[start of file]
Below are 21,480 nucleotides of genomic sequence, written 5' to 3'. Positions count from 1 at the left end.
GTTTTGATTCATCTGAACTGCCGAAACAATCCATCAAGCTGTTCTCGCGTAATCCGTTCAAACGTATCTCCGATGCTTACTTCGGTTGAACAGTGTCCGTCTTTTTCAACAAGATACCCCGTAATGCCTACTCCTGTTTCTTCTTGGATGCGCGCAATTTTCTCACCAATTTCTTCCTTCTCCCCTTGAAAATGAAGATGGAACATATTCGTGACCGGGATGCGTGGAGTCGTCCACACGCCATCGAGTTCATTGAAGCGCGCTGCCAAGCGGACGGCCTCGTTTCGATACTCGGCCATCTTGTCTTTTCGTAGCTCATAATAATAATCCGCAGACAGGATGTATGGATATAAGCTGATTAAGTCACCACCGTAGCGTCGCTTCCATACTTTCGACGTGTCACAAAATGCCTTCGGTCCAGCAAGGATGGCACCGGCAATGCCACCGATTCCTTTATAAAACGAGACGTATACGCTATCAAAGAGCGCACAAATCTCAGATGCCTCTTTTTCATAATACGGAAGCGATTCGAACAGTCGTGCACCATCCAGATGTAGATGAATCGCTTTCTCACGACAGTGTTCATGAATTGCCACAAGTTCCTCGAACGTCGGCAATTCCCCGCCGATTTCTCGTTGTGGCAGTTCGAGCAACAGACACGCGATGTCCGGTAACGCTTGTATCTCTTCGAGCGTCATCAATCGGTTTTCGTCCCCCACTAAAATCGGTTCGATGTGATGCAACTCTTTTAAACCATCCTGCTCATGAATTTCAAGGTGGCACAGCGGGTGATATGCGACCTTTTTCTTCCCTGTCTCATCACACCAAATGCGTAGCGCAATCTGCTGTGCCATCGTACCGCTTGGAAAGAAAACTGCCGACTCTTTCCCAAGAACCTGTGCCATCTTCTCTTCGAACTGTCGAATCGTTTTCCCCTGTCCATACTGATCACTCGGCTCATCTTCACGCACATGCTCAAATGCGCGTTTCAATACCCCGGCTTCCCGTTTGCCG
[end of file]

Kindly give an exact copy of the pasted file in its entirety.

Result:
Below are 21,480 nucleotides of genomic sequence, written 5' to 3'. Positions count from 1 at the left end.
GTTTTGATTCATCTGAACTGCCGAAACAATCCATCAAGCTGTTCTCGCGTAATCCGTTCAAACGTATCTCCGATGCTTACTTCGGTTGAACAGTGTCCGTCTTTTTCAACAAGATACCCCGTAATGCCTACTCCTGTTTCTTCTTGGATGCGCGCAATTTTCTCACCAATTTCTTCCTTCTCCCCTTGAAAATGAAGATGGAACATATTCGTGACCGGGATGCGTGGAGTCGTCCACACGCCATCGAGTTCATTGAAGCGCGCTGCCAAGCGGACGGCCTCGTTTCGATACTCGGCCATCTTGTCTTTTCGTAGCTCATAATAATAATCCGCAGACAGGATGTATGGATATAAGCTGATTAAGTCACCACCGTAGCGTCGCTTCCATACTTTCGACGTGTCACAAAATGCCTTCGGTCCAGCAAGGATGGCACCGGCAATGCCACCGATTCCTTTATAAAACGAGACGTATACGCTATCAAAGAGCGCACAAATCTCAGATGCCTCTTTTTCATAATACGGAAGCGATTCGAACAGTCGTGCACCATCCAGATGTAGATGAATCGCTTTCTCACGACAGTGTTCATGAATTGCCACAAGTTCCTCGAACGTCGGCAATTCCCCGCCGATTTCTCGTTGTGGCAGTTCGAGCAACAGACACGCGATGTCCGGTAACGCTTGTATCTCTTCGAGCGTCATCAATCGGTTTTCGTCCCCCACTAAAATCGGTTCGATGTGATGCAACTCTTTTAAACCATCCTGCTCATGAATTTCAAGGTGGCACAGCGGGTGATATGCGACCTTTTTCTTCCCTGTCTCATCACACCAAATGCGTAGCGCAATCTGCTGTGCCATCGTACCGCTTGGAAAGAAAACTGCCGACTCTTTCCCAAGAACCTGTGCCATCTTCTCTTCGAACTGTCGAATCGTTTTCCCCTGTCCATACTGATCACTCGGCTCATCTTCACGCACATGCTCAAATGCGCGTTTCAATACCCCGGCTTCCCGTTTGCCG